Before taking the stage at The New Parish on Sept. 9, rapper-songwriter Duckwrth sat backstage in an interview with The Daily Californian, reflecting on bringing his SuperGood tour to a place close to his heart.
“It’s always surreal,” Duckwrth shared backstage at the Oakland venue, reminiscing about returning to the Bay Area. “I learned so much and went through so many versions of myself.”
Before finding mainstream success, Duckwrth spent eight years in the Bay Area developing his craft of alternative, multigenre rap. The pink-haired artist mused on his city days: “I’m like, ‘Damn, I remember that relationship! Damn, I remember taking shrooms here and having a crazy trip, and I remember skating that!’ Just so many feelings.”
As the artist reflected on his career’s past and present, a packed crowd of young Bay Areans loudly anticipated his sold out show, cheering him on from outside of his backstage refuge. Although his latest album SG8* had dropped less than two weeks ago, this crowd had somehow already learned all the words to the star’s record.
SG8* is a thematic continuation of his 2020 album SuperGood, the artist’s fifth and one of his most popular projects to date. Some tracks such as “No Chill” and “Mask Off (Feelings),” Duckwrth noted, had already become fan favorites.
“They’re just really fun to write,” Duckwrth elaborated. “‘Mask Off (Feelings)’ was the apex of my feelings right now and a lot of people’s feelings, like post-Covid.”
Even though some of Duckwrth’s biggest hits are up-tempo tracks such as “MICHUUL” or “Crush,” the rapper is keeping it more laid back in his new musical era, hoping to fine tune his penning of in-your-feelings jams for his next project.
“It’s supposed to be electronic minimalism,” Duckwrth said, discussing the basis for SG8* as well as his new writing route for an upcoming project. “I’m still rolling in that sound.”
Despite his fans’ heartfelt appreciation for a few of his slower, minimalist songs, the key to Duckwrth’s success seems to stem from his insatiable drive to perfect his music.
“The closest song I have to that is ‘Kiss U Right Now,’ but that’s still not diving deep enough into it,” Duckwrth commented on one of his most listened-to songs. “That song is … getting closer to that minimalism, so that’s something that I wanna dive deeper into, but I just couldn’t find it.”
Besides pushing himself genre-wise, Duckwrth expressed his drive to always switch up his lyrical content.
“I kept writing about sex so much,” he laughed, going onto explain how his inspiration for SG8* shifted due to world turmoil. “Because there’s so much happening, I couldn’t just stay on a shallow level, so I dived deeper into myself.”
Aside from his album dealing lyrically and his tour dealing literally with the effects of the coronavirus, Duckwrth’s album was also released at a time when other popular projects dominated the conversation around rap — namely, Kanye West’s DONDA and Drake’s Certified Lover Boy. Drake’s record, in particular, happened to drop the same day as Duckwrth’s SG8*.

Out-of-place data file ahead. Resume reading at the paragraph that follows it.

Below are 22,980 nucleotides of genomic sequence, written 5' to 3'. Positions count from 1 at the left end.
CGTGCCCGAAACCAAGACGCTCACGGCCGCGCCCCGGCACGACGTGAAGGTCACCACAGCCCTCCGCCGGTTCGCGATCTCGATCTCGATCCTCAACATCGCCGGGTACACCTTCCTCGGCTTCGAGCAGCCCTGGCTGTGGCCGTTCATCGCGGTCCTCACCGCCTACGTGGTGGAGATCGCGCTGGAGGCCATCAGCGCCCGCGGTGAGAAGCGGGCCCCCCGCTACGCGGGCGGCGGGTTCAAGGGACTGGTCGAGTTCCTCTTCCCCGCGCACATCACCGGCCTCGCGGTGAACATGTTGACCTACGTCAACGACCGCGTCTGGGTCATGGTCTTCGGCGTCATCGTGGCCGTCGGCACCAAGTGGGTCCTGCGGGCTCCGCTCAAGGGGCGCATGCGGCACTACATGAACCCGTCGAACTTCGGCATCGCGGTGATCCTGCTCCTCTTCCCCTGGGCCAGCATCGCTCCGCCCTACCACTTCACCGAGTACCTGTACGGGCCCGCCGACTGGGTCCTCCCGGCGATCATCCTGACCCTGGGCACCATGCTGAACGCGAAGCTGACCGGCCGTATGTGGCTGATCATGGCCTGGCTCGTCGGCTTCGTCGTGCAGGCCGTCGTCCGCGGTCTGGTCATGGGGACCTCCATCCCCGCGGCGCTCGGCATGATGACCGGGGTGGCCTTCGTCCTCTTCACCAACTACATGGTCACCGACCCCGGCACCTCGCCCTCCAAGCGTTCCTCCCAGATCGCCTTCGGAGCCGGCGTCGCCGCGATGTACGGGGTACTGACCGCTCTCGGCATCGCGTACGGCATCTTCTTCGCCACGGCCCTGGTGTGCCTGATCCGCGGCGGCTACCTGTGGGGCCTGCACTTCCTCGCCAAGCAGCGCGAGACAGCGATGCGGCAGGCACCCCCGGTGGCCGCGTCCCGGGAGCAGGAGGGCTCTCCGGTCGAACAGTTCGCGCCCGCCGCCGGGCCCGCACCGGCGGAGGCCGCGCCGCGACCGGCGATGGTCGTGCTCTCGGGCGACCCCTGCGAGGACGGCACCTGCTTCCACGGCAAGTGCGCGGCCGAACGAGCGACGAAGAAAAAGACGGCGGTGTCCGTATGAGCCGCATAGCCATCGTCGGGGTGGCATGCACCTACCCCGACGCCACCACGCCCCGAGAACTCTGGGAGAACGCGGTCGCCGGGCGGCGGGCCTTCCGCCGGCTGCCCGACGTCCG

“I was nervous as s— at first!” Duckwrth said. “As I was talking to my manager, I was like, ‘Can we move this motherf—er? I don’t want to drop on the same day as Drake!’ But then … it’s just like, ‘Alright, that’s not bad for the algorithm’s sake, that association.’”
Though SG8* may coincidentally ride the coattails of Certified Lover Boy, Duckwrth’s album doesn’t strive to attach any commercial name to its content. In fact, the only three features on his album are all up-and-coming artists, such as rapper Jordan Ward, who opened for Duckwrth at the Thursday show.
“I have my friends on most of my s—,” Duckwrth explained. “I did this ‘Insecure’ writing camp and met a bunch of cool creatives… It was something about that week of writing and meeting all these people and being like, you know what, maybe it’s time to make an album.”
Besides benefitting from the camaraderie of industry peers in his workshops of SG8*, Duckwrth also brought friends into his first music video for the album. The video for his hard-hitting single “4K” dreamily captures pink sandy escapism, vacation romance and cutaway scenes of comedic banter between director Barney Bones and Duckwrth.
“One of my favorite creators is Michael Jackson. He would never make videos, he would make short films,” Duckwrth explained. “I’ve wanted to do that for a minute.”
Jackson’s influence on Duckwrth’s artistry is evident: Above all, Duckwrth prioritizes entertainment, whether that be through constantly dancing throughout his groovy live performances or vibrantly donning colorful fits in storytelling music videos.
“I hate disposable videos,” Duckwrth added. “(They’re) kind of like a waste of bandwidth. There’s so much information that we have to take in, and if people are going to take in information, make it worthwhile.”
Nurcan Sumbul covers music. Contact her at [email protected].